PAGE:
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    Tickle, it sounds like you are where I was about 5 years ago. We bought this old shack of a house with the intention of fixing many things and remodeling it, including a new roof. The roof was in very bad shape and needed a lot more than just some new metal roofing on it. There was (is) actually two different roofs joined together. The roof where the chimney goes through has a proper attic area, and beyond that is a chalet style second story with no attic space. To access to the attic space, where the chimney is, is through an access hatch in a closet off a bedroom upstairs.
    First thing we wanted to fix was how the two roofs were joined together, it's hard to explain, but the two roofs didn't line up properly. To fix (hide) that, we raised the roof over the chalet style living area 2", and used that 2" space to add 2" of foam insulation. You can see a 2" brown cap where the two roofs meet.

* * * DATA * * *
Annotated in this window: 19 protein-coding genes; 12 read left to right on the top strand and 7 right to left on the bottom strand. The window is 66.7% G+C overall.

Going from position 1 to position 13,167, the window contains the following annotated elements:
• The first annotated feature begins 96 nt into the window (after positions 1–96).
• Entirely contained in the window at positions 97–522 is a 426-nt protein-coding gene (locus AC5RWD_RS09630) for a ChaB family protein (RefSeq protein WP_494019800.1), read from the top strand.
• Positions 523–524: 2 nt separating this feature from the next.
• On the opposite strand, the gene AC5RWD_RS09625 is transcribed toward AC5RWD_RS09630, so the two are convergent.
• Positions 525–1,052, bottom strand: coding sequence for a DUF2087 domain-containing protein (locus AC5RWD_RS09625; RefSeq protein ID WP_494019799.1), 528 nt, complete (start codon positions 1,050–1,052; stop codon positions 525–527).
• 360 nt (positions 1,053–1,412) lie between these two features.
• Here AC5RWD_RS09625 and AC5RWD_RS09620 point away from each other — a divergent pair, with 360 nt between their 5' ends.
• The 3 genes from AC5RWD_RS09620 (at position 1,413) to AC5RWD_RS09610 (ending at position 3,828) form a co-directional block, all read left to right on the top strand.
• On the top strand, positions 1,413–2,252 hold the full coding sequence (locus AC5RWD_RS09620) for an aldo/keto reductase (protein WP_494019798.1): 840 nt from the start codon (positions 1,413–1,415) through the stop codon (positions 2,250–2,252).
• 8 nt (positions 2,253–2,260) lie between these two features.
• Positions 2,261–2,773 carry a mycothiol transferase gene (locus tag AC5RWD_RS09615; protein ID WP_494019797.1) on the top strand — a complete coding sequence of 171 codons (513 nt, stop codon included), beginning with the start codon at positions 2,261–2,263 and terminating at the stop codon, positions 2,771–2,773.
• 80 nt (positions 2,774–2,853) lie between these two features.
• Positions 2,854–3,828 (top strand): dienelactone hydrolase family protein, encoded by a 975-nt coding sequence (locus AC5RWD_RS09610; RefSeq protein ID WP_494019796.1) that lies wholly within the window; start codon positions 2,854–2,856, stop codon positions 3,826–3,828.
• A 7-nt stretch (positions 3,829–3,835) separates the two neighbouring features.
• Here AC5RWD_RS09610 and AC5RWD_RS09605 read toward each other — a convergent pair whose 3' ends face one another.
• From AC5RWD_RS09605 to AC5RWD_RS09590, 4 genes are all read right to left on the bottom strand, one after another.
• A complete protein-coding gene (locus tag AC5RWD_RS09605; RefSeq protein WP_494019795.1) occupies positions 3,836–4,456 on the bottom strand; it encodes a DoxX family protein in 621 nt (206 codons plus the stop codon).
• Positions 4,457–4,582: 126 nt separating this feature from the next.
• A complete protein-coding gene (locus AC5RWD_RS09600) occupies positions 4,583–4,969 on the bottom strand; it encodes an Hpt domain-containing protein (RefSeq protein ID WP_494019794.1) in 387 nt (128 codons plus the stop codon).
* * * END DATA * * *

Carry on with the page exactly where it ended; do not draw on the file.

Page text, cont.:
Before doing that however, we stripped all the shingles off the roof, (1) to make it easier to frame the 2" height into the roof, and (2) to expose the sheeting to see what kind of shape it was in. Glad we did this because the top 4 ft of sheeting was in terrible shape and needed to be replaced.
    Then, yes we strapped it all with 1x4" strapping.